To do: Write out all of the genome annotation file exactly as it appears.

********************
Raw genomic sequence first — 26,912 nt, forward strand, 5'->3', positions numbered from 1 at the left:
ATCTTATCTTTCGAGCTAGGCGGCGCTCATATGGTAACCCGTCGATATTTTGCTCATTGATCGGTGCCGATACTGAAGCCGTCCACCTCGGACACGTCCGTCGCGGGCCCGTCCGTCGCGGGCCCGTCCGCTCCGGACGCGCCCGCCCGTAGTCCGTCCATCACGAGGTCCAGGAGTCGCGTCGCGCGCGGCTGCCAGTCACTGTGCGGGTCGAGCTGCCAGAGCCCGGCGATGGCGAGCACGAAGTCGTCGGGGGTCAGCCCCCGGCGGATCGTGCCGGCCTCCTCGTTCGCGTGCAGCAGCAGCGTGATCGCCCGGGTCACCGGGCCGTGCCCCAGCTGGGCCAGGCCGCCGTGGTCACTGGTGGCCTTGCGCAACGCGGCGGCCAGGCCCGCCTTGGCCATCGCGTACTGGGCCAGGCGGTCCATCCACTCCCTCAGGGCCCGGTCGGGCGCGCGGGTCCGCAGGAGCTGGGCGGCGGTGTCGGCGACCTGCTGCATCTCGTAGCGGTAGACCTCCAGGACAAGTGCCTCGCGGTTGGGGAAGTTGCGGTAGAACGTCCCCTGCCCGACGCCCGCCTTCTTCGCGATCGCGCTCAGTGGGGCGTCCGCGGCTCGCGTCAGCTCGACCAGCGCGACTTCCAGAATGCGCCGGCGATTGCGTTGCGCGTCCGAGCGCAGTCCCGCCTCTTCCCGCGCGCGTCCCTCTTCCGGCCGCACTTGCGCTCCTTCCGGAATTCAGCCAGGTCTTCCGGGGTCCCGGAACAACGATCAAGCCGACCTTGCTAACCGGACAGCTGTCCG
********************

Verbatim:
Raw genomic sequence first — 26,912 nt, forward strand, 5'->3', positions numbered from 1 at the left:
ATCTTATCTTTCGAGCTAGGCGGCGCTCATATGGTAACCCGTCGATATTTTGCTCATTGATCGGTGCCGATACTGAAGCCGTCCACCTCGGACACGTCCGTCGCGGGCCCGTCCGTCGCGGGCCCGTCCGCTCCGGACGCGCCCGCCCGTAGTCCGTCCATCACGAGGTCCAGGAGTCGCGTCGCGCGCGGCTGCCAGTCACTGTGCGGGTCGAGCTGCCAGAGCCCGGCGATGGCGAGCACGAAGTCGTCGGGGGTCAGCCCCCGGCGGATCGTGCCGGCCTCCTCGTTCGCGTGCAGCAGCAGCGTGATCGCCCGGGTCACCGGGCCGTGCCCCAGCTGGGCCAGGCCGCCGTGGTCACTGGTGGCCTTGCGCAACGCGGCGGCCAGGCCCGCCTTGGCCATCGCGTACTGGGCCAGGCGGTCCATCCACTCCCTCAGGGCCCGGTCGGGCGCGCGGGTCCGCAGGAGCTGGGCGGCGGTGTCGGCGACCTGCTGCATCTCGTAGCGGTAGACCTCCAGGACAAGTGCCTCGCGGTTGGGGAAGTTGCGGTAGAACGTCCCCTGCCCGACGCCCGCCTTCTTCGCGATCGCGCTCAGTGGGGCGTCCGCGGCTCGCGTCAGCTCGACCAGCGCGACTTCCAGAATGCGCCGGCGATTGCGTTGCGCGTCCGAGCGCAGTCCCGCCTCTTCCCGCGCGCGTCCCTCTTCCGGCCGCACTTGCGCTCCTTCCGGAATTCAGCCAGGTCTTCCGGGGTCCCGGAACAACGATCAAGCCGACCTTGCTAACCGGACAGCTGTCCG